Brain event-related potentials (ERPs) were used to investigate central nervous system (CNS) correlates of cognitive function in obsessive-compulsive disorder (OCD). ERPs of 10 unmedicated OCD patients and 10 normal controls were measured in an auditory "oddball" task. Increasing task difficulty resulted in longer N200 and P300 latencies in normal subjects, but not in OCD patients. Moreover, OCD patients displayed shorter P300 latency than normal controls for the more difficult discrimination condition. This replicates prior findings of Beech et al. (1983) for a visual task. For both levels of task difficulty, OCD patients also showed greater negativity than normal controls in the N200 region, which extended into the subsequent slow wave region. Negativities in the N200 and slow wave regions were larger at sites over the left hemisphere than the right hemisphere. The enhanced negativities and reduced P300 latency in OCD patients are discussed in terms of current theories postulating cortical hyperarousal and left hemisphere involvement in OCD.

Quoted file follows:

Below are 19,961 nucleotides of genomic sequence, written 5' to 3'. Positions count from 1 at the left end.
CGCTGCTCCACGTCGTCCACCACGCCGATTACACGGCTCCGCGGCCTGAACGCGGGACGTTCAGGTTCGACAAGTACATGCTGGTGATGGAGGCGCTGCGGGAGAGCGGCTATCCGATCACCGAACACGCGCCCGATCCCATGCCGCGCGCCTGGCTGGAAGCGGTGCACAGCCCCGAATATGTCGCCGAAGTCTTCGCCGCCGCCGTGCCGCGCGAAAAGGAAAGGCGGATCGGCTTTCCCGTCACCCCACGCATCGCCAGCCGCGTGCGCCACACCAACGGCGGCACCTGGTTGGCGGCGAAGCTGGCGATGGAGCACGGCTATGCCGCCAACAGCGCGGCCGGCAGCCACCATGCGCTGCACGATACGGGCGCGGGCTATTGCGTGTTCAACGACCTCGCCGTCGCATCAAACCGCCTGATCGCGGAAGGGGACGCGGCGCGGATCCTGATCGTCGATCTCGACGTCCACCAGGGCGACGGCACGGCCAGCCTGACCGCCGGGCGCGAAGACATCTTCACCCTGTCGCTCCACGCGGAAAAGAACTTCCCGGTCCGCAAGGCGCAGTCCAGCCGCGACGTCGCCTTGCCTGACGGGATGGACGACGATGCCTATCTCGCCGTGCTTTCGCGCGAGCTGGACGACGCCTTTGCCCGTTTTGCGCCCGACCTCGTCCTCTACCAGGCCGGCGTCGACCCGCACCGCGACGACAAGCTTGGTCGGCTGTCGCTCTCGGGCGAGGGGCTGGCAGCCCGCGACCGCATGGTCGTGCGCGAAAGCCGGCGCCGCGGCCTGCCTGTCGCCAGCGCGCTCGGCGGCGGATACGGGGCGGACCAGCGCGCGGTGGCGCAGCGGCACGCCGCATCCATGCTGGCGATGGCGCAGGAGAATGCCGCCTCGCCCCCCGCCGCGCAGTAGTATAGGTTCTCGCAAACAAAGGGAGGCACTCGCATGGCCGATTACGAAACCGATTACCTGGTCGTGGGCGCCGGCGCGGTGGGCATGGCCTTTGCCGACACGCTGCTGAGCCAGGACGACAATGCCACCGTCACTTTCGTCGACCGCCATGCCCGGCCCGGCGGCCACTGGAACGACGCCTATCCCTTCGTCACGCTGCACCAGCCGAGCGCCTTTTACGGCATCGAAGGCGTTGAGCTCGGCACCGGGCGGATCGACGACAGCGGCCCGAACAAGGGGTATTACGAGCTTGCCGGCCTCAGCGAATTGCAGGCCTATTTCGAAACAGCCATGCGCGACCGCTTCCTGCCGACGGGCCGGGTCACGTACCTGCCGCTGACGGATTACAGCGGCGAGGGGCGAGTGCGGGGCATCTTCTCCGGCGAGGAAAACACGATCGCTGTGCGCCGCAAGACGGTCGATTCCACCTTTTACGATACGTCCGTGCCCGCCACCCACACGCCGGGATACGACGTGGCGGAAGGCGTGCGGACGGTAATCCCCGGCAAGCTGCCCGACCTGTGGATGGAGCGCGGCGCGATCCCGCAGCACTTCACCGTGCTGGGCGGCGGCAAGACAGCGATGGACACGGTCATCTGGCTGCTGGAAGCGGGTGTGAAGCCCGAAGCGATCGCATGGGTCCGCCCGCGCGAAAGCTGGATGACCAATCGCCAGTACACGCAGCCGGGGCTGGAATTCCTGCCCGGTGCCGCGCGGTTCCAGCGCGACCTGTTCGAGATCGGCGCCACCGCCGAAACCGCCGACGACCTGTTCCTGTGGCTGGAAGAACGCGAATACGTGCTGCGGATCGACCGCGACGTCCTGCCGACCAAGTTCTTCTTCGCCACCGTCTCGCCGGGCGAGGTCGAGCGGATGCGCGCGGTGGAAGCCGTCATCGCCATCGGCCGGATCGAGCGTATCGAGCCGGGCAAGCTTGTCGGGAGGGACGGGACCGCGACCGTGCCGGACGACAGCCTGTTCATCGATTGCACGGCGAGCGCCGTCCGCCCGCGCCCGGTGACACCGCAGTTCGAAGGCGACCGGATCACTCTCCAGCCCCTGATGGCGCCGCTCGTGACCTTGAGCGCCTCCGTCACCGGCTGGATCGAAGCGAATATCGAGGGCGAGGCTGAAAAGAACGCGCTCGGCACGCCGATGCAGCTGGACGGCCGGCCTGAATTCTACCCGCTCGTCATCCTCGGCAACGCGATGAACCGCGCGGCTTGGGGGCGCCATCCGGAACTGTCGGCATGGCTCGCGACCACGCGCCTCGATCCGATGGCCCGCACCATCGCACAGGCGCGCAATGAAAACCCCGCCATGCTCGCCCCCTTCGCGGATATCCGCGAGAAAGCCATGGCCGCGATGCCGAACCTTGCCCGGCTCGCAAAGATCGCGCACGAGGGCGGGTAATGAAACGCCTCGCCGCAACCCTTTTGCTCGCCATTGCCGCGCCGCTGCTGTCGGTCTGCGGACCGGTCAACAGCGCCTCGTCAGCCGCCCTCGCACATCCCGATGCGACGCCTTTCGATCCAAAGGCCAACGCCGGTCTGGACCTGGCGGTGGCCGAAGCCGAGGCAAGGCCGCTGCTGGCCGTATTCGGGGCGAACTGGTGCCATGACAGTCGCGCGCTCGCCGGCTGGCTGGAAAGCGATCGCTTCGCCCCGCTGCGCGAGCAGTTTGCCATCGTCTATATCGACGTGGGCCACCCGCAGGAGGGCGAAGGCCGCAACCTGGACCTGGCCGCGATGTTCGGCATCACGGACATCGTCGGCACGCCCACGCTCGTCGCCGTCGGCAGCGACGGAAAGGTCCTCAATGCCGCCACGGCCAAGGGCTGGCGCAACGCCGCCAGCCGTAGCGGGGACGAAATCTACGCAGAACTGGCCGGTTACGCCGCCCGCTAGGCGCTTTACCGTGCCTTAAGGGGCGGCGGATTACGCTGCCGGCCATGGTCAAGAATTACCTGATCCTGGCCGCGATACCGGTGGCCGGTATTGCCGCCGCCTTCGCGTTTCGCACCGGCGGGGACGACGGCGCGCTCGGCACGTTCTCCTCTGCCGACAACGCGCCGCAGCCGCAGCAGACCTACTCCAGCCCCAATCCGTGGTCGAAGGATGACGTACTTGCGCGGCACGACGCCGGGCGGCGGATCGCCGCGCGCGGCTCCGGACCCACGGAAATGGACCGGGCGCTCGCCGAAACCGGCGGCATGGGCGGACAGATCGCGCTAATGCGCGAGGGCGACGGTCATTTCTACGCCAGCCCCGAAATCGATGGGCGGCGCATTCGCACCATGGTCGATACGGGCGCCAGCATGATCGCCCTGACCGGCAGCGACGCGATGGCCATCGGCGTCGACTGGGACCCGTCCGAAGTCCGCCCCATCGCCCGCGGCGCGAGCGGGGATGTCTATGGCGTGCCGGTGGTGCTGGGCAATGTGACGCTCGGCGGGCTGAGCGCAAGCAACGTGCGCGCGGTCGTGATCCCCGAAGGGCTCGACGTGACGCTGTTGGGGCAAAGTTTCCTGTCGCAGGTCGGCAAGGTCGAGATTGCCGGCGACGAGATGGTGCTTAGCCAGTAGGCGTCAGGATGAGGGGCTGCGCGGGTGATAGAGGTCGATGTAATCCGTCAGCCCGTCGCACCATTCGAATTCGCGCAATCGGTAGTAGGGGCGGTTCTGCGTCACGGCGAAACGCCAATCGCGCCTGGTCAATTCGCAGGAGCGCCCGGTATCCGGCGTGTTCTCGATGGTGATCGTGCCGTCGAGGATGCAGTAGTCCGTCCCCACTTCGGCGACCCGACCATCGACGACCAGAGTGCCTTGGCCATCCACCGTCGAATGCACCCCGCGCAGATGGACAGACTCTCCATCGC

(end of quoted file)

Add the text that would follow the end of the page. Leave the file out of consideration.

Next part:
ASJC Scopus subject areas
- Biological Psychiatry